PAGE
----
• Peterson said he and Agriculture Committee Chairman Frank Lucas (R-Okla.) believe limiting the number of amendments to no more than 30 that can be added to be bill is necessary to allow it to pass.
During an address Monday to Grange members attending the organization's annual Fly-In, Ranking House Democrat Collin Peterson warned we may be seeing "the last farm bill," if the omnibus legislation even passes through Congress this year.
"If we can't get the votes then I think we're done until the next election," Peterson said during his luncheon address at the National Press Club. "But this might be the last farm bill."
Peterson said the bill is making some progress, and is expected to come to the House floor on the week of June 17.
In spite of nearly $21 billion in proposed cuts to the Supplemental Nutrition Assistance Program (SNAP) — funding for what was formerly known as food stamps that makes up nearly 80 percent of the $1 trillion piece of legislation — Peterson said some Republicans still may not budge.
"Some Republicans tell me the high water mark among the Republican Caucus is 150 (votes)," Peterson said. "I agreed to the SNAP cuts because (Rep.) Lucas thought it's what needed to be done in order to get the votes. For some of them, $21 billion isn't enough. For some of them, $100 billion wouldn't be enough."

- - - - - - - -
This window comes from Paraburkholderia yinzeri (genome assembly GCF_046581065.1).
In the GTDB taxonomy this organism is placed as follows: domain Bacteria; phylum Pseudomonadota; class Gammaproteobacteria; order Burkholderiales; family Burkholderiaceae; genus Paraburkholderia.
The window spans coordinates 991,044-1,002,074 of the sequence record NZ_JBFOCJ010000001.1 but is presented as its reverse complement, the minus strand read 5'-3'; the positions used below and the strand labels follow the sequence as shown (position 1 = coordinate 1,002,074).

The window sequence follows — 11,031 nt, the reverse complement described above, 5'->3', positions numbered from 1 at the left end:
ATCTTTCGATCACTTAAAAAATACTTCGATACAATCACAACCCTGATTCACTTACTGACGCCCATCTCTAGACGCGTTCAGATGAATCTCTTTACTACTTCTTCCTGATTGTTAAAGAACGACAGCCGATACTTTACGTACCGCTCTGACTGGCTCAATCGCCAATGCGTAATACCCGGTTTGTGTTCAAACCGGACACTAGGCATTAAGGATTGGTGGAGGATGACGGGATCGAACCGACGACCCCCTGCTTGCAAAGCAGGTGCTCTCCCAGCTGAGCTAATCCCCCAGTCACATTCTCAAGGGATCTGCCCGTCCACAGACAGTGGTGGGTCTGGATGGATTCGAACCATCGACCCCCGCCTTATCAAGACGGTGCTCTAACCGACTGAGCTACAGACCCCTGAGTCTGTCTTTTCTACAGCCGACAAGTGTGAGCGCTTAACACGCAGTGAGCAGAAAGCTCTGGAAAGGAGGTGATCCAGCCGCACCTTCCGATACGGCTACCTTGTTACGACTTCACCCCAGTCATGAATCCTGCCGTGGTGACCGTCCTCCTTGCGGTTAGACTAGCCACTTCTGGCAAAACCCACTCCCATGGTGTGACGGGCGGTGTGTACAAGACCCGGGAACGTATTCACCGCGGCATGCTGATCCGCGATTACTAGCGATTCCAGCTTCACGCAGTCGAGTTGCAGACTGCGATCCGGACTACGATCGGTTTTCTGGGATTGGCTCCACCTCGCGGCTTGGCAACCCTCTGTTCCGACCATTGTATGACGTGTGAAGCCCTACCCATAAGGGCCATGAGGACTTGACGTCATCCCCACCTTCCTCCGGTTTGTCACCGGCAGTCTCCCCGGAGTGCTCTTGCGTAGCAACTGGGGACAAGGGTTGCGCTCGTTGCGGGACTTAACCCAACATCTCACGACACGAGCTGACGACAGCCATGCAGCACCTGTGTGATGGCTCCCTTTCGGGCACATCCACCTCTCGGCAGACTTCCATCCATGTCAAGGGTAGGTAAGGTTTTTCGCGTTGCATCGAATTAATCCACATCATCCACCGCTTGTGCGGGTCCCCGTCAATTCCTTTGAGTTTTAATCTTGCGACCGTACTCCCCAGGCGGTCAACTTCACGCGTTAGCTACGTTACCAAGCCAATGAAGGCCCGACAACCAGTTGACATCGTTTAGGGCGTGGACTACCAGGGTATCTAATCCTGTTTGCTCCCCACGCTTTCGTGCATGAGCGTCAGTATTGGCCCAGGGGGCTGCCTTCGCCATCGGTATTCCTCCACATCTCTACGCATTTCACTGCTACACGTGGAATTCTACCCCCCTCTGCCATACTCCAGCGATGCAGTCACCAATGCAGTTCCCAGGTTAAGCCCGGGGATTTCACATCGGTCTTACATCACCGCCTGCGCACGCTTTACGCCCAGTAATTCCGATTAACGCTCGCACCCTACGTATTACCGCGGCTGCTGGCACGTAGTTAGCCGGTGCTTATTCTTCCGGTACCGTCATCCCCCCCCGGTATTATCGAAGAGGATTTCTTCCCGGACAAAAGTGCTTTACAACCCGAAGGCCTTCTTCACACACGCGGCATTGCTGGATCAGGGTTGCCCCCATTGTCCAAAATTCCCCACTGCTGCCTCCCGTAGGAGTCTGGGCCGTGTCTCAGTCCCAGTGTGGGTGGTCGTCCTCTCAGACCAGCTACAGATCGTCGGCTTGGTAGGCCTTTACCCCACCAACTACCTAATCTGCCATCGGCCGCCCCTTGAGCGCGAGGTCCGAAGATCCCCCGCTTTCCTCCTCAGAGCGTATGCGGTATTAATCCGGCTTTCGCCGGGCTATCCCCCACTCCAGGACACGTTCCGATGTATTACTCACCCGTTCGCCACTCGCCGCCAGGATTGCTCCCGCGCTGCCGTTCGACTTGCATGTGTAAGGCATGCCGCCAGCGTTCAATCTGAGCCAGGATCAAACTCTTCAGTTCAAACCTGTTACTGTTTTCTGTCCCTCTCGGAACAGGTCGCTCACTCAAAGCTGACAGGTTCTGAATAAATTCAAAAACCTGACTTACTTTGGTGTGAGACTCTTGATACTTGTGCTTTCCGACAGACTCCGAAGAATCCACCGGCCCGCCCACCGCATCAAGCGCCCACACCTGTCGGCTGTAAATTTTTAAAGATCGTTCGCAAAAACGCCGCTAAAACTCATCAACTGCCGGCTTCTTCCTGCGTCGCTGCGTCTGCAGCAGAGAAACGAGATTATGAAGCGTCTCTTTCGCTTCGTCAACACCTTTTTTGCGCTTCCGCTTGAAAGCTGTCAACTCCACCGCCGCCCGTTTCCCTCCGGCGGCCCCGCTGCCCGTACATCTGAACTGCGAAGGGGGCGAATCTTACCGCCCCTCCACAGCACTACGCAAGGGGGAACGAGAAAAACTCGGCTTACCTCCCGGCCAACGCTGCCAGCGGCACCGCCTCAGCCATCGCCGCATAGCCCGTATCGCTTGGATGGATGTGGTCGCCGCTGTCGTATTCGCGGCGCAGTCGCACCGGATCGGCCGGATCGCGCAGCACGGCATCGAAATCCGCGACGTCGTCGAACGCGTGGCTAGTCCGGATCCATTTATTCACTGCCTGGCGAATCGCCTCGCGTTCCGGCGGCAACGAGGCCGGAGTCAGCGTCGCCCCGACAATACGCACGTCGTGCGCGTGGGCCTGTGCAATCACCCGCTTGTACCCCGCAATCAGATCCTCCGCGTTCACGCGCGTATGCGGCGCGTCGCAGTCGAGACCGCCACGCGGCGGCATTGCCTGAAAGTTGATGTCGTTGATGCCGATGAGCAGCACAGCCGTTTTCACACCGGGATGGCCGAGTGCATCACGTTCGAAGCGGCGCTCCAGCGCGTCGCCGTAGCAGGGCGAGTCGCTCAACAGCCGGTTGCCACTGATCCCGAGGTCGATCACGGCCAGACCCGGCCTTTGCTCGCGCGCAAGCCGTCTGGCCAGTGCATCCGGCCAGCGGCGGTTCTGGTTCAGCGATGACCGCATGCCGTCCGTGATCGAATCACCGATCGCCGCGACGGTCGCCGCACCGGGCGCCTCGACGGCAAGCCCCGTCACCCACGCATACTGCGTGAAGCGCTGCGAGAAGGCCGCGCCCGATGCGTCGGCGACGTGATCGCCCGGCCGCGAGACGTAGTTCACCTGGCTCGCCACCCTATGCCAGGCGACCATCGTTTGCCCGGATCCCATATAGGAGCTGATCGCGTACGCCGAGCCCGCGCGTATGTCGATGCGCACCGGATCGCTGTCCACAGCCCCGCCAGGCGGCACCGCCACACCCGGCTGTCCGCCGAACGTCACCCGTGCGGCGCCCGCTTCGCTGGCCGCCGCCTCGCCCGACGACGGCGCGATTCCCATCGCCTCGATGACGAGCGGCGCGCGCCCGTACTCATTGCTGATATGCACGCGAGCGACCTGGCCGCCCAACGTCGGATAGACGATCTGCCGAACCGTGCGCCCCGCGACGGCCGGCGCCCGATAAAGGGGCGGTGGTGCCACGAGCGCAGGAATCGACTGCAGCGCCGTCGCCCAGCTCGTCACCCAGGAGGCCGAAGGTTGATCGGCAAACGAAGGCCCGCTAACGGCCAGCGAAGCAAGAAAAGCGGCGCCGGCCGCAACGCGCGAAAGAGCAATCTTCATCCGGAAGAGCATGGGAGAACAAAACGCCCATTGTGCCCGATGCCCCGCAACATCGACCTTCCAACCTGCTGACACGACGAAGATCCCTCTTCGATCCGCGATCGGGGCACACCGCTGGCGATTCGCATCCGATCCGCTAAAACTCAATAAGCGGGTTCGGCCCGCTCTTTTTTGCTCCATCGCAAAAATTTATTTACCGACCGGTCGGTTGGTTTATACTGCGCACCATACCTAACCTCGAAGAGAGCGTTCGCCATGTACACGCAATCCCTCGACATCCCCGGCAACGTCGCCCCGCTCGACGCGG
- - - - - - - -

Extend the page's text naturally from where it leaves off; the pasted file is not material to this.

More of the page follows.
Peterson said he and Agriculture Committee Chairman Frank Lucas (R-Okla.) believe limiting the number of amendments to no more than 30 that can be added to be bill is necessary to allow it to pass.
"We were very pleased and honored to have Rep. Peterson offer his insight into the farm bill process to our eager crowd," National Grange President Edward L. Luttrell said. "Our members will be using this information as well as others they learned this week in their conversations with Representatives and Senators today and tomorrow across the Hill."
The National Grange Fly-In is an annual event held to encourage members of the 145-year-old organization to speak directly to their elected officials about issues of importance to rural Americans and the agriculture sector.
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